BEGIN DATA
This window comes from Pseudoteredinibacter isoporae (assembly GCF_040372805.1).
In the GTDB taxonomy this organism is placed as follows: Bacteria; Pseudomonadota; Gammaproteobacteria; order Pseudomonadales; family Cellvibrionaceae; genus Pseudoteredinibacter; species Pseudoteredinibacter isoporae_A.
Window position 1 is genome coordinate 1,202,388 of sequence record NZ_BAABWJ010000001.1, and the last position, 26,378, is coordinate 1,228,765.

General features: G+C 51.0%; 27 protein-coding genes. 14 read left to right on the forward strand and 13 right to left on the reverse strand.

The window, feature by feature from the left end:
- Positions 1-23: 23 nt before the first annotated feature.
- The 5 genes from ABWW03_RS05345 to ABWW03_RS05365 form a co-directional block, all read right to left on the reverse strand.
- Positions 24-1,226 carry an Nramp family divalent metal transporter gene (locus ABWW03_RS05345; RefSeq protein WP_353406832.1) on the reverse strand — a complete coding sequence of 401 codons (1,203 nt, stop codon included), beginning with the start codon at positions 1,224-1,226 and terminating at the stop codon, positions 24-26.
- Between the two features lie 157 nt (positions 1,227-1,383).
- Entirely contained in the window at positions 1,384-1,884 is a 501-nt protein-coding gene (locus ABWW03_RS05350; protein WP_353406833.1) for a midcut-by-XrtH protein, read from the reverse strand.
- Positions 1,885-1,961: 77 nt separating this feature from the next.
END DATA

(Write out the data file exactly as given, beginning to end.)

This window comes from Pseudoteredinibacter isoporae (assembly GCF_040372805.1).
In the GTDB taxonomy this organism is placed as follows: Bacteria; Pseudomonadota; Gammaproteobacteria; order Pseudomonadales; family Cellvibrionaceae; genus Pseudoteredinibacter; species Pseudoteredinibacter isoporae_A.
Window position 1 is genome coordinate 1,202,388 of sequence record NZ_BAABWJ010000001.1, and the last position, 26,378, is coordinate 1,228,765.

General features: G+C 51.0%; 27 protein-coding genes. 14 read left to right on the forward strand and 13 right to left on the reverse strand.

The window, feature by feature from the left end:
- Positions 1-23: 23 nt before the first annotated feature.
- The 5 genes from ABWW03_RS05345 to ABWW03_RS05365 form a co-directional block, all read right to left on the reverse strand.
- Positions 24-1,226 carry an Nramp family divalent metal transporter gene (locus ABWW03_RS05345; RefSeq protein WP_353406832.1) on the reverse strand — a complete coding sequence of 401 codons (1,203 nt, stop codon included), beginning with the start codon at positions 1,224-1,226 and terminating at the stop codon, positions 24-26.
- Between the two features lie 157 nt (positions 1,227-1,383).
- Entirely contained in the window at positions 1,384-1,884 is a 501-nt protein-coding gene (locus ABWW03_RS05350; protein WP_353406833.1) for a midcut-by-XrtH protein, read from the reverse strand.
- Positions 1,885-1,961: 77 nt separating this feature from the next.